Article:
Reading T.S. Eliot’s The Waste Land is synonymous with literary snobbery, especially if one claims to understand the entire thing. As I’ve written before, and as I will most likely be writing for for years to come, The Waste Land fucks me up, strips back everything I thought I knew about reading and writing and forces me to re-frame what I thought I knew.
Because of The Waste Land I have reevaluated religion, Shakespeare, education, mythology, springtime, poetry, and now Tarot Cards.
The mention of The Tarot in Eliot’s meta poem is something that I had conveniently overlooked and ignored since the first time I read it (drunk on insomnia and black coffee in a dusty lecture hall). I grew up a skeptic, and have since be proud of my firmly intellectual stance on the art (or science?) of fortune telling. I thought it a fancy for teen-aged girls or a scam for bored housewives who get a kick out of being told how to live their lives. But, The Tarot, those otherworldly cards full of symbolism and magic, should not be as easily dismissed.
Like any book, context is crucial – knowledge of Flemish Art enables one to better understand The Goldfinch, as does Classical Mythology for Harry Potter, and the Japanese occupation of Manchukuo when reading The Wind-up Bird Chronicle. Without context, books are mere shadows of what they could be. And despite my insistence to ignore the Tarot in Eliot, the cards seems to shuffle themselves into the books I was reading. So, I learnt the tarot in order to become a better reader.
Instead of a tool to predict the future, I use The Tarot to find meaning hidden on the page, within the words.
Now, to those who believe The Tarot is foolish and futile: fuck you.
And to the rest: go learn The Tarot, you will become a better reader. And then begin with these books:
The Raven Boys by Maggie Stiefvater: I initially read The Raven Boys as an antidote to a book hangover (for The Secret History of course). Endless scrolling through tumblr told me that The Raven Boys took the aesthetics of The Secret History: obsession, beauty, death, privilege, and mixed them with magic. It was Donna Tartt for teenagers.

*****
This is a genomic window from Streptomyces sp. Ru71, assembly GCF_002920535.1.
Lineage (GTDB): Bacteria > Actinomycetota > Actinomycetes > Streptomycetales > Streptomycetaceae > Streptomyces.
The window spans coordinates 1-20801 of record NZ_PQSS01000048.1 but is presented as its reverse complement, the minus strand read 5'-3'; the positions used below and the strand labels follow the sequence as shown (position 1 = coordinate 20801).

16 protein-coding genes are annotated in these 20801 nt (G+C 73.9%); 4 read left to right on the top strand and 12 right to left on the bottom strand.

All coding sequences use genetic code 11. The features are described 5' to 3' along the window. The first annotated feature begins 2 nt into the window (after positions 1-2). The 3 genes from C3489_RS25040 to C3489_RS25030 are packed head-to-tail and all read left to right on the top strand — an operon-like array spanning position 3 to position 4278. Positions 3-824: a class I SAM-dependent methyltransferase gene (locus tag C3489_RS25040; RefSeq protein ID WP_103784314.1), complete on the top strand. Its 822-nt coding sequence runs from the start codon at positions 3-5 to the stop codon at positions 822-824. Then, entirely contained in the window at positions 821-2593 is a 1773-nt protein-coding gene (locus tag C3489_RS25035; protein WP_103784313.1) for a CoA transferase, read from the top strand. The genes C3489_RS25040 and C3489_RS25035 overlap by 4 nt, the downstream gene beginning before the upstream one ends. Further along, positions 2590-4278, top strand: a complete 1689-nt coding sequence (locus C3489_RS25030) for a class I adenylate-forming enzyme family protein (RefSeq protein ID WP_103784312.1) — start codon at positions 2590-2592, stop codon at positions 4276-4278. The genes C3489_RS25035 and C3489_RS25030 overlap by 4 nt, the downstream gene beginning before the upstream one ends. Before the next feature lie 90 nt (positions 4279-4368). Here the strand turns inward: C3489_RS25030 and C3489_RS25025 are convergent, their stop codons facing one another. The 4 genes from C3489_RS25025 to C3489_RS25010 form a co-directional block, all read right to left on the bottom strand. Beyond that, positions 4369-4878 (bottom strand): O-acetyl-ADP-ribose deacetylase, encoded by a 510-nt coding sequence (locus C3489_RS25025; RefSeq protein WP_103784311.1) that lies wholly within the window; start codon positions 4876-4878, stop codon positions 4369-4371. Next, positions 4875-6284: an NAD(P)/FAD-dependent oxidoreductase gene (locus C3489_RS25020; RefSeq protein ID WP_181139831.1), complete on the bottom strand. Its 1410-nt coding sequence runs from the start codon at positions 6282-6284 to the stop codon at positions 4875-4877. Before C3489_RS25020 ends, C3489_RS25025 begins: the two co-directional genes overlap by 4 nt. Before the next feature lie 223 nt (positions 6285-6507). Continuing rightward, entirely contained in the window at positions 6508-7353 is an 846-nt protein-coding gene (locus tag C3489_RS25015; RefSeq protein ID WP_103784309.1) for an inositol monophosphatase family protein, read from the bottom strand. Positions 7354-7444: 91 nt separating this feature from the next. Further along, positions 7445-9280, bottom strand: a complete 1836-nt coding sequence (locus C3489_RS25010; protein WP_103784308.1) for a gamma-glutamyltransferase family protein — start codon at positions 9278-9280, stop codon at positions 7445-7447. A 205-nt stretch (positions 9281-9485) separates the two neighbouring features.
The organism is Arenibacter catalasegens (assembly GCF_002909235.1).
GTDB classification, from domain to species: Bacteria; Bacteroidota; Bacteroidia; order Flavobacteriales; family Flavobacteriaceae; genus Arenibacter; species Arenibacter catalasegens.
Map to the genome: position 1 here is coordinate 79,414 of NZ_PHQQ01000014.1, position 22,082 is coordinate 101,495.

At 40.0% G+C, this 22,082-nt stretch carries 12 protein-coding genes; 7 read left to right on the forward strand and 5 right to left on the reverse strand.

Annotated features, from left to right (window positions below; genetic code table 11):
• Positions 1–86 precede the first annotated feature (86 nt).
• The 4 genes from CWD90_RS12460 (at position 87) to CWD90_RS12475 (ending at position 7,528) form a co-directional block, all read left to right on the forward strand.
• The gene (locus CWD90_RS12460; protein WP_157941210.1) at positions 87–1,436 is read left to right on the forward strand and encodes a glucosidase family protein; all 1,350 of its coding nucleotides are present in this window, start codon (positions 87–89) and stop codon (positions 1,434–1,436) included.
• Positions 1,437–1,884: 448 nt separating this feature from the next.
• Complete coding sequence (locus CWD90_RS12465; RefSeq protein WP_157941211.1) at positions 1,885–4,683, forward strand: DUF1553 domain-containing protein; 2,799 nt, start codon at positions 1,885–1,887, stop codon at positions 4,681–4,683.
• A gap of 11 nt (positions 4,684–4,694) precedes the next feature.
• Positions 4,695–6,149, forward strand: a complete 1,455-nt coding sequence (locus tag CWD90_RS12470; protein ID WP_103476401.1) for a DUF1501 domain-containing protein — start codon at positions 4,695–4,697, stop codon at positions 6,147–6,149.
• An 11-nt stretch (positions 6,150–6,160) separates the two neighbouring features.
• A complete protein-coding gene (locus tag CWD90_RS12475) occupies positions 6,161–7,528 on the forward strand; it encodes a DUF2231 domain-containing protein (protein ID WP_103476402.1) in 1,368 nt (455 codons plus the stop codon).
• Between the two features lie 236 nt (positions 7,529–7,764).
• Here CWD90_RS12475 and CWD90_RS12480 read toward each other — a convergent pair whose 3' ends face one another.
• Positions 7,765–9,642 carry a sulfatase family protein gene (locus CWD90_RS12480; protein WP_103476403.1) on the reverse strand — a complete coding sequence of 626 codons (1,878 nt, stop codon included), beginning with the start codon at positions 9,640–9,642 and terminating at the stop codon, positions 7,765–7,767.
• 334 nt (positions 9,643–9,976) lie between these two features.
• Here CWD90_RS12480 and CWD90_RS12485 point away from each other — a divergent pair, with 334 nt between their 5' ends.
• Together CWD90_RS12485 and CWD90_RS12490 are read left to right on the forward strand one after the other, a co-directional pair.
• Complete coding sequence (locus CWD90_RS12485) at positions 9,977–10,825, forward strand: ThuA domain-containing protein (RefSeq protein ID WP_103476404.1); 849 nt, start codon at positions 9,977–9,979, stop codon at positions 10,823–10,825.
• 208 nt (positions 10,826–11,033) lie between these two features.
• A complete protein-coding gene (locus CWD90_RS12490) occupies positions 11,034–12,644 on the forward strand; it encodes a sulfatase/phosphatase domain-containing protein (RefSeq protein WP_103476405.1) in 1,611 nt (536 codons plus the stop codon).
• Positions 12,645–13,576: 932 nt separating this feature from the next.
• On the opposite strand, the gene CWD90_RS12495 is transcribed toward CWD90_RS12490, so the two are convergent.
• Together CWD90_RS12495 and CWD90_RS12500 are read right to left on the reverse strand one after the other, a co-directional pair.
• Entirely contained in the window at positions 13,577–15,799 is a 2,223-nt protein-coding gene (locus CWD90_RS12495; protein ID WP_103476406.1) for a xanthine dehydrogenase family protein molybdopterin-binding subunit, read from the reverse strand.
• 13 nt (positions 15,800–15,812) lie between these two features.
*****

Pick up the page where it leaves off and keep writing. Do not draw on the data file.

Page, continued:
Stiefvater so skillfully and perfectly weaves The Tarot into the narrative, that it underpins the entire series. Blue Sargent comes from a family of women who “trade in predictions”, and the Blue herself is aligned with The Page of Cups: You’re the page of cups, Maura had told her once. Look at all that potential she holds in that cup. Look, she even looks like you.
And there was not just one page of cups in this reading. Like the knight of pentacles, it was tripled. Three young people holding a cup of full of potential, all wearing Blue’s face.
The Waste Land by T.S. Eliot: Ah, of course. The first mention of The Tarot in The Waste Land is when the poet sits down with a famous clairvoyant named Madame Sosostris. At first (like me) Eliot seems to be skeptical of the women, suggesting that she is a fraud, but the poem goes forth and suggests that the six cards she draws provide insight into why the Western World has been reduced to the ‘waste land’ it is today. Don’t even attempt to understand The Waste Land without picking up a Tarot Deck first.
Harry Potter and The Half Blood Prince by J.K. Rowling: Sybill Trelawney (the seer that seems to embody the modern world’s attitude towards fortune telling) draws from her desk of cards “again and again…the lightening struck tower. Calamity. Disaster. Coming nearer all the time…”
Of course, her cards were right (just as most of her predictions are), and I think Dumbledore knew they were right – he had planned it after all. Yet, instead of changing the course of fate, Dumbledore allows the card to come true.
The Luminaries by Eleanor Catton: Saturated with the occult (mysterious happenings, seances, astrology) this beast of a book only mentions The Tarot in passing, but Catton has spoken of how the elaborate structure was inspired by her dabbling in Tarot: “As a lark I had been learning to read Tarot cards, and I chanced on a copy of Italo Calvino’s The Castle of Crossed Destinies, the plot of which is patterned on a Tarot spread. I found the book a terrible struggle, despite it being very slim, and, while struggling through it, I wondered why it was that novels of high structural complexity were so often inert, and why it was that structural patterning so often stood in the way of the reader’s entertainment and pleasure. Did structure have to come at the expense of plot? Or could it be possible for a novel to be structurally ornate and actively plotted at the same time? I thought about the novel that I wished The Castle of Crossed Destinies had been – and this, at last, was my negative-charge influence, defiant rather than imitative, longed-for rather than loved.”
Jonathan Strange and Mr Norrell by Susanna Clarke: in a novel seeped with magic and prophesy, it is no surprise that The Tarot appears. Chapter 21 is the stage for two in-depth tarot readings – one is standard and the other provides a sinister warning as the cards change, duplicating themselves. Despite Mr Norrell declaring “telling fortunes with picture cards – it is everything I despise!”, he has no idea how much the cards mirror his life.